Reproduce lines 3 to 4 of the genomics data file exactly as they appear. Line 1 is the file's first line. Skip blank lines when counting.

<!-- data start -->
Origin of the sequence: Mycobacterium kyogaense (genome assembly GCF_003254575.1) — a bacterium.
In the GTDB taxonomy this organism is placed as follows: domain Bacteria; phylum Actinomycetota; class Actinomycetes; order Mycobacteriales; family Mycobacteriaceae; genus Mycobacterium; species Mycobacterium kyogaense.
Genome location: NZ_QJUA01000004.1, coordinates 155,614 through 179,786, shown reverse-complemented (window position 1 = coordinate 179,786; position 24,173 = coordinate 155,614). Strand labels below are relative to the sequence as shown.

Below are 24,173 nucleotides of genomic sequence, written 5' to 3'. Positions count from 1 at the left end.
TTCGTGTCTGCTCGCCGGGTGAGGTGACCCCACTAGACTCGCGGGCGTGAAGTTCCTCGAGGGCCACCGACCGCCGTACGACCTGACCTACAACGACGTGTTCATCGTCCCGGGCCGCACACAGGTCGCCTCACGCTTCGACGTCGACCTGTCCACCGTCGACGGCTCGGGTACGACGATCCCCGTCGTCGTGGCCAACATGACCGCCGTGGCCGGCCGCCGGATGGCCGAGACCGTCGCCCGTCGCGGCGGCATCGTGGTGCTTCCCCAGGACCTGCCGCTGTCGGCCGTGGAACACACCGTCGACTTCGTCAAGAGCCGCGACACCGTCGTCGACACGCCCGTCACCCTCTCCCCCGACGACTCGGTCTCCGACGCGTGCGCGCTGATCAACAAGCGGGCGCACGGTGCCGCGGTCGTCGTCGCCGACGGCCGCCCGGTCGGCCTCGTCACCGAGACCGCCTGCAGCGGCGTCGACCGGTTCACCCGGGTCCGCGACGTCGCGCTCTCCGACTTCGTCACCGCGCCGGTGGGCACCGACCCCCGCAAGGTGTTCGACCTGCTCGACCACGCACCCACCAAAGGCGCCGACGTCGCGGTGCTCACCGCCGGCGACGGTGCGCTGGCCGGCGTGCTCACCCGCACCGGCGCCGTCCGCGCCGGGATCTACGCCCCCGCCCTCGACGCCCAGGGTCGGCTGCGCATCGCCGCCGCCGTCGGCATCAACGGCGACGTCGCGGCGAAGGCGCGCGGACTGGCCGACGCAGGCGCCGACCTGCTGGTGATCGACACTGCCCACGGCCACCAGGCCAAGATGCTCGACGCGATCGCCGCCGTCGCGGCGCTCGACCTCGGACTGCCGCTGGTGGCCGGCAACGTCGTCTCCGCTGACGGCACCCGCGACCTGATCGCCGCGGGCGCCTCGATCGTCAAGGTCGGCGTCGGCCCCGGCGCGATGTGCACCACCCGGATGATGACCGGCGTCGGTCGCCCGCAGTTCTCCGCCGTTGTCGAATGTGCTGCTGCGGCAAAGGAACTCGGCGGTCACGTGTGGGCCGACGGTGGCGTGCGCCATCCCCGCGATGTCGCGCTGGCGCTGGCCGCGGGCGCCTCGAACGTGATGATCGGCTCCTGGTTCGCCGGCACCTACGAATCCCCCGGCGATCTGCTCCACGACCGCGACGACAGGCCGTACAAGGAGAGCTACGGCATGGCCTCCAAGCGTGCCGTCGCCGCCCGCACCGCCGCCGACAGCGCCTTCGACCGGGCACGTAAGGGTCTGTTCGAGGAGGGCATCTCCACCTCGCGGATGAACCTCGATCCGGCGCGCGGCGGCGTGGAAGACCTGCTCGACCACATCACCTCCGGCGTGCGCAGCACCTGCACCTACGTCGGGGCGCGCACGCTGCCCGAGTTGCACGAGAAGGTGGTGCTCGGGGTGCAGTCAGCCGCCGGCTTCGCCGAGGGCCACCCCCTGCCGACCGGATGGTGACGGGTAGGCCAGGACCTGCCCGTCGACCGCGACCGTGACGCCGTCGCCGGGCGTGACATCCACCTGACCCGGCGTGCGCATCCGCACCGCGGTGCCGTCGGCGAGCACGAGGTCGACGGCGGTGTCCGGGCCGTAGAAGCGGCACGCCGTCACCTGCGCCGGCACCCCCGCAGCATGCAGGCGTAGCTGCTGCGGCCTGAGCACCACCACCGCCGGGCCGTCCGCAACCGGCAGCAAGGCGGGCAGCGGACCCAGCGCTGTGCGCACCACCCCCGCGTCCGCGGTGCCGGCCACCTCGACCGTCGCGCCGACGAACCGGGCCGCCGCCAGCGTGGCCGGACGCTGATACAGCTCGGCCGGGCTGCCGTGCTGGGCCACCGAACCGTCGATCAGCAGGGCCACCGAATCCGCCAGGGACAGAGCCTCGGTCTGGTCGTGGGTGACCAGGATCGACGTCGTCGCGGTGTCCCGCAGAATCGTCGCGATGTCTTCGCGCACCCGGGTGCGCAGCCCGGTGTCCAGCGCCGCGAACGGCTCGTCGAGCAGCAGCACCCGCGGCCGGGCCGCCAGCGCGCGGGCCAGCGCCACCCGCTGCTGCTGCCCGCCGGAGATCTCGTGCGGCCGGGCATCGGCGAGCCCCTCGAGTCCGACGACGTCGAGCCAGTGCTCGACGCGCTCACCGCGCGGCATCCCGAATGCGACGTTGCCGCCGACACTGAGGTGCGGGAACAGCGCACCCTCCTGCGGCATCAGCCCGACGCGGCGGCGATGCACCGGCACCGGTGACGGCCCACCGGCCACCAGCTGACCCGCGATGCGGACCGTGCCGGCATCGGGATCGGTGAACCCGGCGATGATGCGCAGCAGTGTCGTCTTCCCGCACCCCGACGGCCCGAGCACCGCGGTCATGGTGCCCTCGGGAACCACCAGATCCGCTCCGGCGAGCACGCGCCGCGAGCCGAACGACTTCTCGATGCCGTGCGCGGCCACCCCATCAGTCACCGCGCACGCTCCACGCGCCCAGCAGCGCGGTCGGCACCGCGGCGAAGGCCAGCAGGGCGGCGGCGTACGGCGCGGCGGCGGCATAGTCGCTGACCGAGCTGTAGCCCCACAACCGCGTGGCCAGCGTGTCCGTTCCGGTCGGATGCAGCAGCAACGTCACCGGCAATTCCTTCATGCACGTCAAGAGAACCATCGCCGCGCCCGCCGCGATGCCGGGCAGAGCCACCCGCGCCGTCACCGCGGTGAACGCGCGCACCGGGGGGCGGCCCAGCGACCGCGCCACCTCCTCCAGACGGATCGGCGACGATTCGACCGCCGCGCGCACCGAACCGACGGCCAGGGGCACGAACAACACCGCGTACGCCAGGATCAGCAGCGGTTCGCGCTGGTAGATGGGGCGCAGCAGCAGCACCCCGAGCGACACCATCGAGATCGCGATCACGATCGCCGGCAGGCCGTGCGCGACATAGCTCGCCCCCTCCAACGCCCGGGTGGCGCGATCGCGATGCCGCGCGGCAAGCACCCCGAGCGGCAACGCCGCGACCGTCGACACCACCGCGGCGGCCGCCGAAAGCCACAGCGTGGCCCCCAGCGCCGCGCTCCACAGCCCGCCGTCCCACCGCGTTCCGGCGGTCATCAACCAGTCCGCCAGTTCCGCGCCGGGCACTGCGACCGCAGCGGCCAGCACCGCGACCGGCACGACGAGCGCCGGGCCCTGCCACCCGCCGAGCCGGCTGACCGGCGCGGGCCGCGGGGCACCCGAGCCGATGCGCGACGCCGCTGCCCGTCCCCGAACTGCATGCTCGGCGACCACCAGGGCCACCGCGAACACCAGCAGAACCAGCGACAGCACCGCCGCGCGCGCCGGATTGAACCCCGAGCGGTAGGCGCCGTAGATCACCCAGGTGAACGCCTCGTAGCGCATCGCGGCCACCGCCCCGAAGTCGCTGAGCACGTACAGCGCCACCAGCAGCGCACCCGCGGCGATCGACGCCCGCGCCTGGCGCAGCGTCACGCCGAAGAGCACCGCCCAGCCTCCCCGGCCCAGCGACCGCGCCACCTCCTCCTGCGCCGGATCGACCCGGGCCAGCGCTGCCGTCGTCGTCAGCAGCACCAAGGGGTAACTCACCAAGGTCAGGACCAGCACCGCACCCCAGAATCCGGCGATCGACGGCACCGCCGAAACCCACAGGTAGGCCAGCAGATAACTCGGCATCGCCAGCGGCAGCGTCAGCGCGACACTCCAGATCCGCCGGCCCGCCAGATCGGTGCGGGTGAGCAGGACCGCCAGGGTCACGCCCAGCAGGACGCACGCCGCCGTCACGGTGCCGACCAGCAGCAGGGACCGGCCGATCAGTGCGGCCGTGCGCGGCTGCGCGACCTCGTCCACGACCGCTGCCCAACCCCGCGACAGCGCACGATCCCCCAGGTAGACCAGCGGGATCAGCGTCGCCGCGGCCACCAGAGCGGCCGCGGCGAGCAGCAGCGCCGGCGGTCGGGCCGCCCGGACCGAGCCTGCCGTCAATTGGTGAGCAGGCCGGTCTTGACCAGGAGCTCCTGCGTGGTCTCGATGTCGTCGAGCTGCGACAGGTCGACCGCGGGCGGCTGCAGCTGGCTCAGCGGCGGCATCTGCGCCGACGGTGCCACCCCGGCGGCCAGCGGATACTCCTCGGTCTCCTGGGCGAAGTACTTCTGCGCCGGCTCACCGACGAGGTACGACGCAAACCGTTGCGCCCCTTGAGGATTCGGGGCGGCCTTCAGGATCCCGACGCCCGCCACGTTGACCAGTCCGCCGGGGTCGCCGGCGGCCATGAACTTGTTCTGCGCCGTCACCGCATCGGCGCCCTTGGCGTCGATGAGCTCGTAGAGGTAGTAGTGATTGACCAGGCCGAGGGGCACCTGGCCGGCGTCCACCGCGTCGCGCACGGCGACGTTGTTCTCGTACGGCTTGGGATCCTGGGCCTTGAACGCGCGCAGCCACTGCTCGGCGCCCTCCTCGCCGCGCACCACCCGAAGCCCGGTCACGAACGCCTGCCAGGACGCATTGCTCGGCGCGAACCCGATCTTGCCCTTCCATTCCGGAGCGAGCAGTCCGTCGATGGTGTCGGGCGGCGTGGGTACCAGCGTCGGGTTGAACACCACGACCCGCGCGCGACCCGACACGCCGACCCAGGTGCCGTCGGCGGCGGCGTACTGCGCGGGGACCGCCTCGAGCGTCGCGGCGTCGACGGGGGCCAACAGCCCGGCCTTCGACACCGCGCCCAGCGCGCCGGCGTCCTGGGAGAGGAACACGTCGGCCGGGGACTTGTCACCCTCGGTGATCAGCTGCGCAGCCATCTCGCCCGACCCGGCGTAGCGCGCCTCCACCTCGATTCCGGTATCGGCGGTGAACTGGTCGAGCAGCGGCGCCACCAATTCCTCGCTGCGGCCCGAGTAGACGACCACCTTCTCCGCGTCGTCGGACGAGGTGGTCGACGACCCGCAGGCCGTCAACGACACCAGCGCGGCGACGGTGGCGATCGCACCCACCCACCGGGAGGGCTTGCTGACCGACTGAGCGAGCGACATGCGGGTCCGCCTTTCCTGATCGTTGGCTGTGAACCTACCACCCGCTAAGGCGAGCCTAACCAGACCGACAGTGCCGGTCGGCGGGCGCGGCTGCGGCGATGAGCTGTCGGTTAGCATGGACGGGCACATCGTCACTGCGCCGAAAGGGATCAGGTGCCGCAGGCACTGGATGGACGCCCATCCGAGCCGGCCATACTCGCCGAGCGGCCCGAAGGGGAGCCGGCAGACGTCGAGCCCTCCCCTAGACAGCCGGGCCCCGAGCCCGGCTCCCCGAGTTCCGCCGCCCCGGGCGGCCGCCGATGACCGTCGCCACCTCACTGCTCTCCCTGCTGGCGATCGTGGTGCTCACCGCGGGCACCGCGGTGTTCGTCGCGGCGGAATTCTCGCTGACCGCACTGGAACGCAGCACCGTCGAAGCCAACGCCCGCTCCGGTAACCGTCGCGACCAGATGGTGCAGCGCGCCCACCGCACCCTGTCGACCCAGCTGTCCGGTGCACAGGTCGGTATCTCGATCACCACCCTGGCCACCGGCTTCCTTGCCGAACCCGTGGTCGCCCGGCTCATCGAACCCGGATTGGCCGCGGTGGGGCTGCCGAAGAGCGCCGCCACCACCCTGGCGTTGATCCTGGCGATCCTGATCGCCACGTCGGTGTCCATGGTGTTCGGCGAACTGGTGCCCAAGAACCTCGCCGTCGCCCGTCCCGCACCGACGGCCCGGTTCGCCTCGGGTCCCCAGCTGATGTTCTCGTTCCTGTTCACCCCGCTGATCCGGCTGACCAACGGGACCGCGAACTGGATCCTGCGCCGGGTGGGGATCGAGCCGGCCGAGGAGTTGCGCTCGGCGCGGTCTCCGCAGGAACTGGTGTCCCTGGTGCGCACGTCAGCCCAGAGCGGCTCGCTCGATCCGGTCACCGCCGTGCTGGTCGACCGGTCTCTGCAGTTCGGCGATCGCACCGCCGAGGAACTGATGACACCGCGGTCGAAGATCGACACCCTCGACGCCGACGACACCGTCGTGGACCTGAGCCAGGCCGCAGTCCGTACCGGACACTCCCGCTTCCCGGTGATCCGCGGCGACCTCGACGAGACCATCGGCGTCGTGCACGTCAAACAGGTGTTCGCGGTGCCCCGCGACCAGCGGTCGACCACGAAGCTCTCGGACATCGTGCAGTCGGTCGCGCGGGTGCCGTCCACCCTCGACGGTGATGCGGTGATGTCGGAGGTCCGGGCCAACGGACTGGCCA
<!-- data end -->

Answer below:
Genome location: NZ_QJUA01000004.1, coordinates 155,614 through 179,786, shown reverse-complemented (window position 1 = coordinate 179,786; position 24,173 = coordinate 155,614). Strand labels below are relative to the sequence as shown.

Below are 24,173 nucleotides of genomic sequence, written 5' to 3'. Positions count from 1 at the left end.